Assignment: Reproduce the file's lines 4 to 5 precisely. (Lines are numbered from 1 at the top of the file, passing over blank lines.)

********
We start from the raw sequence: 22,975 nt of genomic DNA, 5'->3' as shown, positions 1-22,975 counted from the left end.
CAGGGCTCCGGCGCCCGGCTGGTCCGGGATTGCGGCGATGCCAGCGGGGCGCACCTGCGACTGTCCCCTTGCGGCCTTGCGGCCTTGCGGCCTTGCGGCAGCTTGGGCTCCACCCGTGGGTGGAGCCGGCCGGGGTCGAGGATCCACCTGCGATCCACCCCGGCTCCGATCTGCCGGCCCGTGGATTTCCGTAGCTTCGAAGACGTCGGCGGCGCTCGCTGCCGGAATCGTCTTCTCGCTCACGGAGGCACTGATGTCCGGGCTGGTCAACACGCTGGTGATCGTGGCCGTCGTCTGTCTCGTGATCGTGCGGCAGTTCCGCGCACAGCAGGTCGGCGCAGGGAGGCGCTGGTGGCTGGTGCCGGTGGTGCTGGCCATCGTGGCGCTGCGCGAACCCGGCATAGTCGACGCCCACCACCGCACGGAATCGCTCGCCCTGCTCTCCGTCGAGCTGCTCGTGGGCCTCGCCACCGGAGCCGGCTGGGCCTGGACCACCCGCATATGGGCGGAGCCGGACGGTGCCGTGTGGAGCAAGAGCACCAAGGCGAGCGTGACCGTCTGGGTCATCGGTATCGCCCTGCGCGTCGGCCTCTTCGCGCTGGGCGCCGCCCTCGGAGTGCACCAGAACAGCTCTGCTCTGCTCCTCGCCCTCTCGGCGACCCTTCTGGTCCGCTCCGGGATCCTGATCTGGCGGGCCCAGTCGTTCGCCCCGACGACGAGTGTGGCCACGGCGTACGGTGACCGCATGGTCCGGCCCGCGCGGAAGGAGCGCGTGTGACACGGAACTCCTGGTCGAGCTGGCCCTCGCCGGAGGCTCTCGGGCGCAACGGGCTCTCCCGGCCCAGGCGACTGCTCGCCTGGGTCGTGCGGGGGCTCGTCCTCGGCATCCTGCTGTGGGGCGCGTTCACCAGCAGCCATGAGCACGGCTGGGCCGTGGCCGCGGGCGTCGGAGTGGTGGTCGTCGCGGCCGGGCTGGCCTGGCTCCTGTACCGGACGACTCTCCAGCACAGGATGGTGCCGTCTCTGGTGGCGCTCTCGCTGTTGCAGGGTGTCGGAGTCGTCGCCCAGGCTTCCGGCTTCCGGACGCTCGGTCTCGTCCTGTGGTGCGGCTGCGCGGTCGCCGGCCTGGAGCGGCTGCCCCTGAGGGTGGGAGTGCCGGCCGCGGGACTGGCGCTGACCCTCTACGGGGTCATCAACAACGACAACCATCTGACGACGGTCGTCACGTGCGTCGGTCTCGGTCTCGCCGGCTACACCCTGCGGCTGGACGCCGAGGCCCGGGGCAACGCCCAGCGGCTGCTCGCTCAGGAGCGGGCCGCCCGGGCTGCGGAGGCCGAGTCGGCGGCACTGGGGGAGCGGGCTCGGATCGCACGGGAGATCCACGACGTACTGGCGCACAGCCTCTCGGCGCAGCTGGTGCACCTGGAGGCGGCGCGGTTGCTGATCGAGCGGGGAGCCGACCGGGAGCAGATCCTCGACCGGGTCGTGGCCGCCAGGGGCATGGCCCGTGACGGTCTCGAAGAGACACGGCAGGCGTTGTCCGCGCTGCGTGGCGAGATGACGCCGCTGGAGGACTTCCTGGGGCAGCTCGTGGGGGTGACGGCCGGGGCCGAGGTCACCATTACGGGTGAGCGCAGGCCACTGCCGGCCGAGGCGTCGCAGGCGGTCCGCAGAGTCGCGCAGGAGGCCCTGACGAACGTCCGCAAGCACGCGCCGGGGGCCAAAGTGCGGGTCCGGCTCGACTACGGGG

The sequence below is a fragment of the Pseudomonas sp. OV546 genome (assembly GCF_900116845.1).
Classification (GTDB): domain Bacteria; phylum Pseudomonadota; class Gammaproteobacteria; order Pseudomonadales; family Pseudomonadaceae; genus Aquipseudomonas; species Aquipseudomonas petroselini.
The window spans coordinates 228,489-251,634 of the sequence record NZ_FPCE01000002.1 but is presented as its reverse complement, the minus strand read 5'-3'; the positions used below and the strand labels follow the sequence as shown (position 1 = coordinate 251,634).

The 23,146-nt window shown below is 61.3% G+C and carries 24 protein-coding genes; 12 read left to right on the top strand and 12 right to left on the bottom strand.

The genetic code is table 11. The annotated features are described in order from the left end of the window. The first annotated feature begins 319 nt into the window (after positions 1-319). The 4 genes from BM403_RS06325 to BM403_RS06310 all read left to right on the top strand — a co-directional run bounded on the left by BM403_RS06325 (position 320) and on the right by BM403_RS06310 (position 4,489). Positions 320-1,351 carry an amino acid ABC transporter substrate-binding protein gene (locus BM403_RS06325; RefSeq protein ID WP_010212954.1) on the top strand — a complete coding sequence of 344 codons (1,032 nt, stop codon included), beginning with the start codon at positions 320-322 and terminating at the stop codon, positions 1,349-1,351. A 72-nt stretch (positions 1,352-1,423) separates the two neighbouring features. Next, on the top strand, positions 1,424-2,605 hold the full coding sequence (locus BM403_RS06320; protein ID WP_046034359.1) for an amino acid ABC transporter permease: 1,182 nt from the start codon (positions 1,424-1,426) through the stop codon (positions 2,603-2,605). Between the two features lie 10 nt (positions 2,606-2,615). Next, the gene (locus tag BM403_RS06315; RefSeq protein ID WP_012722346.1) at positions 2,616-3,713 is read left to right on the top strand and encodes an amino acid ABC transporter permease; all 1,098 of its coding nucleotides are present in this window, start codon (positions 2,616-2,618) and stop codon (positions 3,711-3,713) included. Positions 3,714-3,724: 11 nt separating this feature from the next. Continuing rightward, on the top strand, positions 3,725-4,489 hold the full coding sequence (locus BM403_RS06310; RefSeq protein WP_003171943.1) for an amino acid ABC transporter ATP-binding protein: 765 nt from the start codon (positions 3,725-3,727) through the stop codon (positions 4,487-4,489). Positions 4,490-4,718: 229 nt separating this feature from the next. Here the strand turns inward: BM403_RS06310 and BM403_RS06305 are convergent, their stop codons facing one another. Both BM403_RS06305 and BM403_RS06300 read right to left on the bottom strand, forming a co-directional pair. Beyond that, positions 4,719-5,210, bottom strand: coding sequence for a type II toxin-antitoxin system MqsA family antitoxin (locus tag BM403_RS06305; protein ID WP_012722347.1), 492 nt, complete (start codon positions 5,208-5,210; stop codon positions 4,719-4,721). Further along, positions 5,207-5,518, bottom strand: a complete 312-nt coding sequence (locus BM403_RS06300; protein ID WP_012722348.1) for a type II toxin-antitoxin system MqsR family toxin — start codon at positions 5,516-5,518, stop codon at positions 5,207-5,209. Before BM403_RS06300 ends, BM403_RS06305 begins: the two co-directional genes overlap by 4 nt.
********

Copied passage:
Classification (GTDB): domain Bacteria; phylum Pseudomonadota; class Gammaproteobacteria; order Pseudomonadales; family Pseudomonadaceae; genus Aquipseudomonas; species Aquipseudomonas petroselini.
The window spans coordinates 228,489-251,634 of the sequence record NZ_FPCE01000002.1 but is presented as its reverse complement, the minus strand read 5'-3'; the positions used below and the strand labels follow the sequence as shown (position 1 = coordinate 251,634).